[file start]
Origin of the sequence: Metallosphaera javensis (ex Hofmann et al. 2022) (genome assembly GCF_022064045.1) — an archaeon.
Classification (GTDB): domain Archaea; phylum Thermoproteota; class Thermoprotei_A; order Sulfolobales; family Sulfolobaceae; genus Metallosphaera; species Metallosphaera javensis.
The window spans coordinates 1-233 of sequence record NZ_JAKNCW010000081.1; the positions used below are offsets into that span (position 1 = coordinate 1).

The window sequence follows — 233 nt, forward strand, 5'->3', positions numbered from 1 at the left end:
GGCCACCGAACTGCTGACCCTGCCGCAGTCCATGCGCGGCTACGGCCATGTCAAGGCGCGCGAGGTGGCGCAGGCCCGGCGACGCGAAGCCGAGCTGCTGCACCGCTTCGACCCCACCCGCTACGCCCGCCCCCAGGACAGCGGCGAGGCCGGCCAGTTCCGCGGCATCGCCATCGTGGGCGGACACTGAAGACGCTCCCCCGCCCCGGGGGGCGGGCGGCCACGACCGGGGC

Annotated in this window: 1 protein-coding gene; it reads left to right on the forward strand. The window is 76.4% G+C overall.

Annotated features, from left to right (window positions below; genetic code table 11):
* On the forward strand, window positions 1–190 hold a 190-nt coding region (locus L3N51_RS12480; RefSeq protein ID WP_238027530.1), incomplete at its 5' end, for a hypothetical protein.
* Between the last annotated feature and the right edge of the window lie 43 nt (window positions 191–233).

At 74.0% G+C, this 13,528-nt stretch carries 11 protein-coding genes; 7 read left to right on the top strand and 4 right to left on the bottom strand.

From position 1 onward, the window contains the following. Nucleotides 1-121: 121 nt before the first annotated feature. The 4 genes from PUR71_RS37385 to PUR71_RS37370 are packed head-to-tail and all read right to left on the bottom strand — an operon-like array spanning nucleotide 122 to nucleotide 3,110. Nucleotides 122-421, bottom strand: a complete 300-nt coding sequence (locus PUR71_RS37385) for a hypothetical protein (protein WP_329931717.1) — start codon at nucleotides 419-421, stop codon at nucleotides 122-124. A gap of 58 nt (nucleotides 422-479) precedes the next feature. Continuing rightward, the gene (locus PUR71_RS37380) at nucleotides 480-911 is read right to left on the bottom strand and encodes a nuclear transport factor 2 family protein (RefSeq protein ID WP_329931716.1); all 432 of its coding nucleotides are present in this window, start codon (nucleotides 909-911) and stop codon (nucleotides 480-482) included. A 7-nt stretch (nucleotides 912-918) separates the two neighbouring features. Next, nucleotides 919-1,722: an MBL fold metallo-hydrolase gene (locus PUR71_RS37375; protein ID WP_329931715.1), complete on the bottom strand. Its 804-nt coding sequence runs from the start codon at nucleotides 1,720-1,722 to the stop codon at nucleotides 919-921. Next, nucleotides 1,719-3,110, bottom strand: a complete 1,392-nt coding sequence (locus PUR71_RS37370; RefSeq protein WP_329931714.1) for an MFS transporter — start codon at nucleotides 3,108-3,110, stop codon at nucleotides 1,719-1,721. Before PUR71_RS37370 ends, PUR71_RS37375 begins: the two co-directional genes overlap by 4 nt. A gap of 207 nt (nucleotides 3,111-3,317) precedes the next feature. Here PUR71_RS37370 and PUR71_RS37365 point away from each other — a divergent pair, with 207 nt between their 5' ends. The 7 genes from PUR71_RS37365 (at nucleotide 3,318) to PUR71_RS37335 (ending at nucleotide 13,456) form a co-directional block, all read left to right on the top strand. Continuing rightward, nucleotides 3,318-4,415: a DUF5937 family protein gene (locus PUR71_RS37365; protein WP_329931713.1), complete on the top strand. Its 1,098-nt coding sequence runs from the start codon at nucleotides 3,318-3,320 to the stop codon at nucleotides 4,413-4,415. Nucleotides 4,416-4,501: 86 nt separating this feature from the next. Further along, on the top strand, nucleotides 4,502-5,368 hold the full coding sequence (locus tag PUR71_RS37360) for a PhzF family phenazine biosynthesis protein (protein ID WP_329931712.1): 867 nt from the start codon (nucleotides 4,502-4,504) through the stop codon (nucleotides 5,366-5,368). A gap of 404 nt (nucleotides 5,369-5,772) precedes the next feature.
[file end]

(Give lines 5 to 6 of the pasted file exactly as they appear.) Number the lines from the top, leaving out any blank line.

GGCCACCGAACTGCTGACCCTGCCGCAGTCCATGCGCGGCTACGGCCATGTCAAGGCGCGCGAGGTGGCGCAGGCCCGGCGACGCGAAGCCGAGCTGCTGCACCGCTTCGACCCCACCCGCTACGCCCGCCCCCAGGACAGCGGCGAGGCCGGCCAGTTCCGCGGCATCGCCATCGTGGGCGGACACTGAAGACGCTCCCCCGCCCCGGGGGGCGGGCGGCCACGACCGGGGC

Annotated in this window: 1 protein-coding gene; it reads left to right on the forward strand. The window is 76.4% G+C overall.